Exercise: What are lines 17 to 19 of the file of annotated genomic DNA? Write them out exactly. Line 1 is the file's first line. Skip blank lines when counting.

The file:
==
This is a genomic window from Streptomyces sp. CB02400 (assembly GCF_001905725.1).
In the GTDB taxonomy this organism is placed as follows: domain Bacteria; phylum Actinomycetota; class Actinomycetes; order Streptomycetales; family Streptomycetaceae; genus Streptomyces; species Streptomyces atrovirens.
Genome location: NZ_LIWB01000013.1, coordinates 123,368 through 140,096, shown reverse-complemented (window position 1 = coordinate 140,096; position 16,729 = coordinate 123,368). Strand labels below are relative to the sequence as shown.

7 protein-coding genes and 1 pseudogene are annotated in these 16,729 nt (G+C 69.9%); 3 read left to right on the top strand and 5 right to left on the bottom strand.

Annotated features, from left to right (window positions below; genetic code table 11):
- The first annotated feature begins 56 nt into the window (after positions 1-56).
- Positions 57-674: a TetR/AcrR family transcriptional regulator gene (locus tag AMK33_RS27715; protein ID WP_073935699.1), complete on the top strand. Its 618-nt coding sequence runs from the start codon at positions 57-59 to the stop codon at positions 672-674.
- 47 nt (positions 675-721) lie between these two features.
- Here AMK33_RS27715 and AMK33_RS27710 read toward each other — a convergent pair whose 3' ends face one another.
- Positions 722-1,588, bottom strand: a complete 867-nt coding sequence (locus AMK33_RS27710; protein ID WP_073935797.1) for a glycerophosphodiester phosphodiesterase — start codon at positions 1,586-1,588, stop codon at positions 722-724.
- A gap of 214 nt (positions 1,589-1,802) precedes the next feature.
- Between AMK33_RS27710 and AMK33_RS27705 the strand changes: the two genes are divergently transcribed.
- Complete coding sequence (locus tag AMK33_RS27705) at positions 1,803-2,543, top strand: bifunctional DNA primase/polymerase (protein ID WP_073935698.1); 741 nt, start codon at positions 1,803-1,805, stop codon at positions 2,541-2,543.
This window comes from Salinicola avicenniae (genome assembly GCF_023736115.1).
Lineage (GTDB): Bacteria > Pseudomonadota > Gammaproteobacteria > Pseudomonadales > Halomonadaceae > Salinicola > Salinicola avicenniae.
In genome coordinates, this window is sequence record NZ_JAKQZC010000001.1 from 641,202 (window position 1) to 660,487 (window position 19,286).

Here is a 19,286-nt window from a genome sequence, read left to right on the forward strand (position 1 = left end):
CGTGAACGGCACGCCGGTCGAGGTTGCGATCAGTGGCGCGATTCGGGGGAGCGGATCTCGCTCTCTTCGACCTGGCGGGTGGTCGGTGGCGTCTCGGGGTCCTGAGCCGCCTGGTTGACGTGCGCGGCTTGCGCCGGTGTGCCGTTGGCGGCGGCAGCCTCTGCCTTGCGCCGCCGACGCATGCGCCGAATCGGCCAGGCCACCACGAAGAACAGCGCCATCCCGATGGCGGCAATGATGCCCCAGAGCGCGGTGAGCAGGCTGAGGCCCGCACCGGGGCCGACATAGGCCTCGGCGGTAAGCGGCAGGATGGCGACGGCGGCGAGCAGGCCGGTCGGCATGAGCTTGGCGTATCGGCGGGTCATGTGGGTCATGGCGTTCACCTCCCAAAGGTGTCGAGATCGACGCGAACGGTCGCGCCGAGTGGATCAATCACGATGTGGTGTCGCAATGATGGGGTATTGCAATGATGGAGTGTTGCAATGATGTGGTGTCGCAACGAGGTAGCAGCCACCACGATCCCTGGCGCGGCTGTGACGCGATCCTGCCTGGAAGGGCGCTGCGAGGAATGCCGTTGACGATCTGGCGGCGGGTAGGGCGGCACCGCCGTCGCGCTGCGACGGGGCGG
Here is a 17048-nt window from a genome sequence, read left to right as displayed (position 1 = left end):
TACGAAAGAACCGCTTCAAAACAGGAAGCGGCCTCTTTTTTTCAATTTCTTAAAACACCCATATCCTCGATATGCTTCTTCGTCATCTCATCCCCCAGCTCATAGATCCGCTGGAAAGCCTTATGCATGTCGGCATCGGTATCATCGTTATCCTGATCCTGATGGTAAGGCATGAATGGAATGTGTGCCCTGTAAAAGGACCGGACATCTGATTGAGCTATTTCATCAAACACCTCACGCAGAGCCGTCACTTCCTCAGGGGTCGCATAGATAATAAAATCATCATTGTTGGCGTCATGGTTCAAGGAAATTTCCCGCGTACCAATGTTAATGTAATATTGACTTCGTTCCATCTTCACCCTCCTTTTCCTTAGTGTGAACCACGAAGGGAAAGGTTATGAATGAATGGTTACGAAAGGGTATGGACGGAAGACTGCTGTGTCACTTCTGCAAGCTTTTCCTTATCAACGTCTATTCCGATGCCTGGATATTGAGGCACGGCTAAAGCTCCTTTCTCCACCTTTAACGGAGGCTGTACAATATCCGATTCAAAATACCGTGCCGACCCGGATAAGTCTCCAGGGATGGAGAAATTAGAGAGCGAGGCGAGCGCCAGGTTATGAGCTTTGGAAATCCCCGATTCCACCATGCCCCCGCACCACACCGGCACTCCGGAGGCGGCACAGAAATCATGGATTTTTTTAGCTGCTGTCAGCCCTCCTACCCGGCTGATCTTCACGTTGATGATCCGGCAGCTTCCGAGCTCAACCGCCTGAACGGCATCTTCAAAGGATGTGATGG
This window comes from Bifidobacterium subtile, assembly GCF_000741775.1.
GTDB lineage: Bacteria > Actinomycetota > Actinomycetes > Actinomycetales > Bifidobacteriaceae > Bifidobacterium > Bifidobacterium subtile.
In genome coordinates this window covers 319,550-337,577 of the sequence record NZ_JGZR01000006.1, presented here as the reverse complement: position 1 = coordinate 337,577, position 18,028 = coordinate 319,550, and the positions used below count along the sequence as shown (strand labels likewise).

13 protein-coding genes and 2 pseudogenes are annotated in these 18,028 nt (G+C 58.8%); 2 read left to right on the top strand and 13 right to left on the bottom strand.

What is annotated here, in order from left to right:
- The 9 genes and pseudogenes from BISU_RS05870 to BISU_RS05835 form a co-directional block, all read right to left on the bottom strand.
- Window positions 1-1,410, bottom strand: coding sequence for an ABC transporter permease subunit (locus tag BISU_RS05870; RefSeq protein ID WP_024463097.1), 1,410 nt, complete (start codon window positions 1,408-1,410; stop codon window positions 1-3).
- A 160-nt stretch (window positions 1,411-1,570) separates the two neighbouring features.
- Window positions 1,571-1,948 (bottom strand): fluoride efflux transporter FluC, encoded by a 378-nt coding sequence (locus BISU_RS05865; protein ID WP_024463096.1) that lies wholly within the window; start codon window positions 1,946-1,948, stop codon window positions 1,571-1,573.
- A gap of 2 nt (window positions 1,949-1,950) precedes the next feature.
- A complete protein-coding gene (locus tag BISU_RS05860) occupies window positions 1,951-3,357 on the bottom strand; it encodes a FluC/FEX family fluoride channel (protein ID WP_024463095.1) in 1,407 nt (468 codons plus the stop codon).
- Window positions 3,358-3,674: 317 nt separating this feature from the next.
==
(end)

Here is a 19,286-nt window from a genome sequence, read left to right on the forward strand (position 1 = left end):
CGTGAACGGCACGCCGGTCGAGGTTGCGATCAGTGGCGCGATTCGGGGGAGCGGATCTCGCTCTCTTCGACCTGGCGGGTGGTCGGTGGCGTCTCGGGGTCCTGAGCCGCCTGGTTGACGTGCGCGGCTTGCGCCGGTGTGCCGTTGGCGGCGGCAGCCTCTGCCTTGCGCCGCCGACGCATGCGCCGAATCGGCCAGGCCACCACGAAGAACAGCGCCATCCCGATGGCGGCAATGATGCCCCAGAGCGCGGTGAGCAGGCTGAGGCCCGCACCGGGGCCGACATAGGCCTCGGCGGTAAGCGGCAGGATGGCGACGGCGGCGAGCAGGCCGGTCGGCATGAGCTTGGCGTATCGGCGGGTCATGTGGGTCATGGCGTTCACCTCCCAAAGGTGTCGAGATCGACGCGAACGGTCGCGCCGAGTGGATCAATCACGATGTGGTGTCGCAATGATGGGGTATTGCAATGATGGAGTGTTGCAATGATGTGGTGTCGCAACGAGGTAGCAGCCACCACGATCCCTGGCGCGGCTGTGACGCGATCCTGCCTGGAAGGGCGCTGCGAGGAATGCCGTTGACGATCTGGCGGCGGGTAGGGCGGCACCGCCGTCGCGCTGCGACGGGGCGG
Here is a 17048-nt window from a genome sequence, read left to right as displayed (position 1 = left end):